People are buzzing around talking and introducing themselves, Tristan is a little wound up, but nothing bad, he’s just excited. The pastor is making his way around the church shaking hands, talking with people. He stops and welcomes us. He tries to talk to Tristan, he doesn’t respond to him. I tell the pastor that he has autism. The pastor looks up at me, smiles and shakes his head. He squats down and begins to talk to Tristan about all the things he knows about Thomas the Tank engine. He points out his son to Tristan and tells him how he used to love Thomas the Train too. That’s the first time in the four years of us looking for a church, that someone had spoken to Tristan like he was a person with thoughts and feelings. Later during the service, the kids are singing, my husband was getting pictures of Kellen, I’m sitting with Tristan, trying to see around people. They start singing Jingle Bells and jingling the bells they had. Tristan screams out a shriek and I calm him down and an older gentleman leans up and tells him “their singing hurts my ears too” we both laugh. He tells me to move down so I can see my baby singing and he’ll watch Tristan for me. We all had fun that night and the people at the church were so loving, accepting and no one was judging us. It was so refreshing. It was just what my heart needed.
As soon as MDO was done with Christmas break and Kellen went back, I asked the director about the church and the children’s program. After talking a few minutes, I told her about the terrible time we were having at finding a church for us to go to. She told us to bring Tristan on and they would figure it out.
We visited that next Sunday and she was waiting there for us to help get us settled. Tristan did great, we enjoyed the church and the people were nothing short of amazing and accepting. As she said “they would figure it out” and they did. Our family formed so many meaningful relationships in that church. They loved us when we needed it the most.
The hardest part of our move across the country was finding another church. We did, they are loving on us too.
I have found though, through this journey of special needs parenting and attending church and searching for a church home, there’s not a lot of special needs community in the church. If they have gone through what we did, I don’t blame them for not coming to church. But we as the Christian church need to change this. There is a whole community of people the church is not reaching and from the looks and feel of what I went through personally, don’t care to reach these people either. This needs to change. Parenting kids and adults with special needs is challenging all day, every day. We need support. Whether it’s in the form of a support group, connect group, Parents night out, or just simply someone watching our children so we can enjoy an hour and half of worship and service on Sunday mornings. A little bit goes a long way. I encourage all churches to think about creating a special needs ministry if you don’t already have one. Also remember, just because they become adults doesn’t mean they stop being special needs. We are all called as individuals to be the hands and feet of Jesus, so let’s do that.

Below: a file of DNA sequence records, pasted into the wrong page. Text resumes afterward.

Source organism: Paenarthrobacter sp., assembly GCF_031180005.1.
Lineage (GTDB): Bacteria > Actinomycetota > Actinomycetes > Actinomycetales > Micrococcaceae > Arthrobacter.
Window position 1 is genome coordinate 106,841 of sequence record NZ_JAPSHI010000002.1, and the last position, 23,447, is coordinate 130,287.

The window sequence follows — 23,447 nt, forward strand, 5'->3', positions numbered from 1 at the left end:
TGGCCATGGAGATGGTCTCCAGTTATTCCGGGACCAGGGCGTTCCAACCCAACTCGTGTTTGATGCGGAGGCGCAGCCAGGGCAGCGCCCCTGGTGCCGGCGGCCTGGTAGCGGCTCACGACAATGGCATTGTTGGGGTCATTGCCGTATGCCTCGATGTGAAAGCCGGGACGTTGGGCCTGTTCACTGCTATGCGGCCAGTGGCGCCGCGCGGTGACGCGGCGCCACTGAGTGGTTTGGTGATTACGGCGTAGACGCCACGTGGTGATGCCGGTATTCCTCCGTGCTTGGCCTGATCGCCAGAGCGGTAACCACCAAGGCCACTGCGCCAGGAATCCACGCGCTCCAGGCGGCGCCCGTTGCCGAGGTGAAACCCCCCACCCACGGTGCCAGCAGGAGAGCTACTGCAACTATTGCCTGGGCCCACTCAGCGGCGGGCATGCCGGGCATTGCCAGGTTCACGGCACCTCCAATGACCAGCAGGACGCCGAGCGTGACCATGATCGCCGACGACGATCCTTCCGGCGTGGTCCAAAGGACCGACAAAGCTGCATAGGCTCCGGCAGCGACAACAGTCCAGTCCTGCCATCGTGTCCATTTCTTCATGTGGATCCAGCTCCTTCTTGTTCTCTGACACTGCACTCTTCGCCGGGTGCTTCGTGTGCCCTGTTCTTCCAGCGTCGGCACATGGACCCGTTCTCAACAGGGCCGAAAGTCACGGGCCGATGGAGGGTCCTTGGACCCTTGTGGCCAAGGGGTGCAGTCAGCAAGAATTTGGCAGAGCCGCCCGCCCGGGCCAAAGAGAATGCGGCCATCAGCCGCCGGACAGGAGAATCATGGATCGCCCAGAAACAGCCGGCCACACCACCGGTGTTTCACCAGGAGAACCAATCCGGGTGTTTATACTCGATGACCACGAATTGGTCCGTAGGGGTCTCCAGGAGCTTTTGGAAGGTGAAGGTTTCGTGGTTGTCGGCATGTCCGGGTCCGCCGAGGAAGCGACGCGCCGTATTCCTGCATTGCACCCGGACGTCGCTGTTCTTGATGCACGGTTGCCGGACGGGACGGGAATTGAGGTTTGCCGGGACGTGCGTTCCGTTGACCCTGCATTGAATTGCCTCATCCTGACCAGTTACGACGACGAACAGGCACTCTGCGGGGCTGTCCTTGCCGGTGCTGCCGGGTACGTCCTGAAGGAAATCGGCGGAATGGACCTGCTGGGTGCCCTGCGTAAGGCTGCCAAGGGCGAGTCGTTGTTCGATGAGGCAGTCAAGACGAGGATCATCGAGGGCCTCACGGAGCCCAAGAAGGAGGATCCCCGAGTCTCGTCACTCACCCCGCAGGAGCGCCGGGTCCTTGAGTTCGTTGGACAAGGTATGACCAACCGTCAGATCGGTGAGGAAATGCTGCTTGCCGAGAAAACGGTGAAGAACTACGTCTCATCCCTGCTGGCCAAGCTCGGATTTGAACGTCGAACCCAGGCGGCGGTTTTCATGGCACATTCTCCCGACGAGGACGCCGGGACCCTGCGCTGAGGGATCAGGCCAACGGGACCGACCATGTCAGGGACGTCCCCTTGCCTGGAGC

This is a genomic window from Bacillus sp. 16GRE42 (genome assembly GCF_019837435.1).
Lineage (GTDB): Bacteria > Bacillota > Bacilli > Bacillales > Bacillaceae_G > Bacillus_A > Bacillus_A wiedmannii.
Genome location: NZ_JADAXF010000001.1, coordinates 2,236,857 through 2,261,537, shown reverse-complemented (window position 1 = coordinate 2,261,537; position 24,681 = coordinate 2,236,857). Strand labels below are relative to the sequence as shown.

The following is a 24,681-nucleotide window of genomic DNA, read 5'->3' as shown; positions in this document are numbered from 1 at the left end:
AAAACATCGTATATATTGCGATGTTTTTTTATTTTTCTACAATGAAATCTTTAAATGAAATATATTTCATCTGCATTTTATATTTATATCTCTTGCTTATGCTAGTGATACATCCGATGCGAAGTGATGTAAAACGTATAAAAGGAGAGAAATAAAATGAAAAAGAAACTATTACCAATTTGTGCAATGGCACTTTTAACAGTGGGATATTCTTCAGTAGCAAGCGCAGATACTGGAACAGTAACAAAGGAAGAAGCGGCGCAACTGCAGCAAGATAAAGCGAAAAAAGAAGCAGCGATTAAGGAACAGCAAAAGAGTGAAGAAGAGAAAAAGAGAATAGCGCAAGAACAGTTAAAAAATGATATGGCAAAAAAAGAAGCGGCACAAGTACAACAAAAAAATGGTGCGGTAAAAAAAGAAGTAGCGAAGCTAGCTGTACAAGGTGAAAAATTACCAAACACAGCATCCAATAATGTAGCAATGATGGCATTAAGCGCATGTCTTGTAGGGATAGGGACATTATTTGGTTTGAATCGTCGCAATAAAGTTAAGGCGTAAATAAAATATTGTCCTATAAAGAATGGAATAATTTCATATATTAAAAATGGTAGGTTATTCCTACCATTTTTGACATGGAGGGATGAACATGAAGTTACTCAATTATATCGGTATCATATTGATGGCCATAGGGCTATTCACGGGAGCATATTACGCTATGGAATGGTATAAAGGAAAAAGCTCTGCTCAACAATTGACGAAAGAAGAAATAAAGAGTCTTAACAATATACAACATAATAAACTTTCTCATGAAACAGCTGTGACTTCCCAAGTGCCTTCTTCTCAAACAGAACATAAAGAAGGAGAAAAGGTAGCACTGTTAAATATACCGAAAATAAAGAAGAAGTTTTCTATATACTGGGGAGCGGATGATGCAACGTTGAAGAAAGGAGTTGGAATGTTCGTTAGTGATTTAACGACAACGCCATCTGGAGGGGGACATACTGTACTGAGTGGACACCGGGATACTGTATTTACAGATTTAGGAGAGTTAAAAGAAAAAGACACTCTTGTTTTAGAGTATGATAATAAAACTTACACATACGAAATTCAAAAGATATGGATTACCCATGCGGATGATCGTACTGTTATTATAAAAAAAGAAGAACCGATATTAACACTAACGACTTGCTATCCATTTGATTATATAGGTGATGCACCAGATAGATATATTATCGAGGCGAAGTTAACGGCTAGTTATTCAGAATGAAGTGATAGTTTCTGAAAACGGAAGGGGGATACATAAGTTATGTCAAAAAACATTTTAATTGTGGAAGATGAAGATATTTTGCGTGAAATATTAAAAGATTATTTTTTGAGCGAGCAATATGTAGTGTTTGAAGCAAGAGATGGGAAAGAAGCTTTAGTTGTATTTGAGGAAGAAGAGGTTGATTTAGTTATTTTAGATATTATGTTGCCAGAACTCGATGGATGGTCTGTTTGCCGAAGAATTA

Be like that pastor, the gentleman, and the director of MDO in my story, they may not be called to Special Needs Ministry themselves, but they knew they were called to be the hands and feet of Jesus, and showed me the Christ-like love my family and I so desperately needed in that time of our life. You never know who you will come across in this life. Special needs or not, show people the love of Jesus.
You never know how you are going to be a part of someone’s story. Be the person who helps lead them to Christ. Be the person who helps restore their faith in the church. Be the person who helps restore their faith in Jesus. Don’t be the person who turns them away from it all. One act of kindness can go a long way.
Jesus used Thomas the Tank Engine and a Baptist pastor to start restoring my faith in the church. He can and will use you in someone’s story and testimony.
Be the hands and feet of Jesus, someone’s counting on you.